It’s been quite a start to the year in the world of crypto. Bitcoin (BTC) posted its best quarterly performance in over two years, gaining 68%, for the first three months of 2023. The broader CoinDesk Market Index, or CMI – which spans over 90% of the crypto market capitalization – is up 58% on the quarter with ether (ETH) and cardano (ADA) up 50% and 57% over the same period.
Todd Groth is head of research at CoinDesk Indices, a provider of digital asset indices since 2014.
The computing sector, or CPU (+67%), benefited from the positive sentiment surrounding artificial intelligence sparked by the the debut of ChatGPT last November. The currency sector, or CCY (+63%), benefited from the U.S. regional bank jitters and from the expansion across central bank balance sheets. January’s rebound in investor sentiment (see “January Effect”) has provided buoyancy for the broad market after a challenging 2022. Digitization, or BTZ (+24%), and DeFi, or DCF (+43%), are also positive for the year.
So where do we go from here?
Digital assets tend to do best when they trade according to their own narrative (say like bitcoin’s inflation hedge thesis) and decouple from the factors and themes driving traditional asset classes.
So far in 2023, crypto appears to be bucking trends driving stocks and bonds, including 2022 inflation fears and quantitative-tightening at the Federal Reserve. Digital assets have less in common now with growth-oriented equities, with a lowering of correlation between digital assets and equities. Within bitcoin specifically, we're also seeing a strengthening in the correlation with gold (positive) and the U.S. dollar (negative). The “digital gold” and fiat “currency debasement hedge” narratives re-emerge and regain investor consideration.
Bitcoin’s 25% gain during the regional banking crisis can be attributed partly to the steepening of the yield curve in the bond market.
We continue to see a moderately negative relationship between bitcoin price changes and the yield curve slope (using the five-year to the 30-year yield spread as proxies), which is a market-derived proxy for interest-rate expectations based on U.S. Treasury bond pricing. The recent peak in U.S. yield curve inversion of +46 basis points on March 8, just before the collapse of Silicon Valley Bank, tumbled to -15 basis points as of March 27 as the market priced in fewer rate hikes and cuts post-SVB.
This 60 basis-point drop in yield curve slope (with five-year rates dropping more than 30-year rates, bull steeping), combined with the negative correlation of -0.4 between the yield curve slope and bitcoin, suggests one-third of bitcoin’s 25% gain during the regional banking crisis can be attributed to the steepening of the yield curve.
This relationship between bitcoin and the yield curve strengthened during the Silicon Valley Bank event, supporting the digital gold narrative.
With the Federal Reserve's balance sheet continuing to expand, in a mere two weeks the new lending facilities created to mitigate the regional banking crisis in March have undone months of balance sheet tightening. The Fed’s actions come alongside continued monetary stimulus coming from the Bank of Japan (buying domestic bonds to maintain yield curve control) and the People’s Bank of China, which is stimulating an economy weakened by COVID lockdowns.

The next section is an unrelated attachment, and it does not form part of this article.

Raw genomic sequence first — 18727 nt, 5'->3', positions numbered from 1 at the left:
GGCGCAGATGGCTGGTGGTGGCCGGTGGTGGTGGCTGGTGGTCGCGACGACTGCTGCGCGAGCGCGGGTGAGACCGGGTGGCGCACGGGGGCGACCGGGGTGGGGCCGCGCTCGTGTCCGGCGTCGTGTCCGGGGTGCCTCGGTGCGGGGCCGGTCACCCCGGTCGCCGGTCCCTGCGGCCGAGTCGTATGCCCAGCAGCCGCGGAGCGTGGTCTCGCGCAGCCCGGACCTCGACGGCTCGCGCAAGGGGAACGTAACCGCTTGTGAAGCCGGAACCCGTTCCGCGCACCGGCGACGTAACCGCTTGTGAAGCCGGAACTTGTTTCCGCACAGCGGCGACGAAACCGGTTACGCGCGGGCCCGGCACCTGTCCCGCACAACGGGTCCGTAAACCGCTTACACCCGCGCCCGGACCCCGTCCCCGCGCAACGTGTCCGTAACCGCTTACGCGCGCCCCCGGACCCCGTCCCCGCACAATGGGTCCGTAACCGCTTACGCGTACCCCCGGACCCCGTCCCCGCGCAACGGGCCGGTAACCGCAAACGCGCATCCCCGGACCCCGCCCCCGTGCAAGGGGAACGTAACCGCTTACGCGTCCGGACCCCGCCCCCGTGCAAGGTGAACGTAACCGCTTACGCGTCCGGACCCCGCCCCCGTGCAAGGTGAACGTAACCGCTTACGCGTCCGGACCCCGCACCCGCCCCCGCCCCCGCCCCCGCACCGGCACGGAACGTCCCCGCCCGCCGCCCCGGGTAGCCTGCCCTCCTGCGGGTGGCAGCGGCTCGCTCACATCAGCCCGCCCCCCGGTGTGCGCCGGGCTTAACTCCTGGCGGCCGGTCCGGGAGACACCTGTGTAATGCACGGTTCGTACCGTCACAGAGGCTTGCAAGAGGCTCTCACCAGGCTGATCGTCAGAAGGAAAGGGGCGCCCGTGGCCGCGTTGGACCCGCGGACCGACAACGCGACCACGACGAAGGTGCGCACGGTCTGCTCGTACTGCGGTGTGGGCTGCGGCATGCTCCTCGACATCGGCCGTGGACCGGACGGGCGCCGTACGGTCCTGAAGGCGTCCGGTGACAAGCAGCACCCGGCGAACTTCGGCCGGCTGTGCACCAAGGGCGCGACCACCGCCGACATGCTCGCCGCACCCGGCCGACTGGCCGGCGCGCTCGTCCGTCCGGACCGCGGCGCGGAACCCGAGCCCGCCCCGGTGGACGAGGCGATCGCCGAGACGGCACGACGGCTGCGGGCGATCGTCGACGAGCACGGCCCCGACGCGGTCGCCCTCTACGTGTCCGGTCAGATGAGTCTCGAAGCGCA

From the perspective of a digitally scarce asset like bitcoin, these are all encouraging developments. But it’s unlikely we are heading for a halcyon redux of 2021’s crypto bull market
The U.S. regional banking concerns and the rapid unwind of Credit Suisse (CS) have highlighted weaknesses in the traditional financial system when interest rates rise. While this may come to the delight or amusement of crypto maximalists and critics of the fractionalized banking system, it is a source for further deleveraging contagion risk. Most digital-asset investments share a broader portfolio with traditional public and private-asset markets, with capital allocation decisions within these portfolios linking these disparate markets together through relative value choices which promote and drive correlations across markets. Crypto cannot sail alone.
That the Fed will make fewer hikes, and more rate cuts, is pretty much priced into the market now and reflected in the yield curve steepening mentioned above. That has benefited bitcoin and gold, and at the expense of the U.S. dollar.
A portion of these rate expectations might be due to the move of investors out of banking deposits and into front-end Treasurys for corporate treasury risk-management purposes. Why hold deposits at a regional bank, when you can earn similar interest in short-term paper without the credit risk of a potentially shaky bank?
That said, the market appears to view the collapse of SVB as a pivot in the interest-rate hiking cycle. If the tightening of credit conditions and lending standards begin to percolate through the economy and inflation cools down further, then the Federal Reserve will no longer have to hike rates as the credit markets have effectively tightened financial conditions on the Fed’s behalf.
But if inflation remains persistent and elevated, the Fed will have to go against market pricing and continue to hike, which has the potential of triggering a redux of 2013's "Taper Tantrum" and the liquidation risk mentioned above.
Liquidity in crypto markets has dropped with trading volumes post-FTX. Until prices rise enough to reignite interest from traders who exited the market in 2022, we don't expect it to improve. With U.S. regulatory action against exchanges and the closure of a number of banks providing crypto on-ramping services, additional hurdles remain for capital entering into the digital-asset market these days.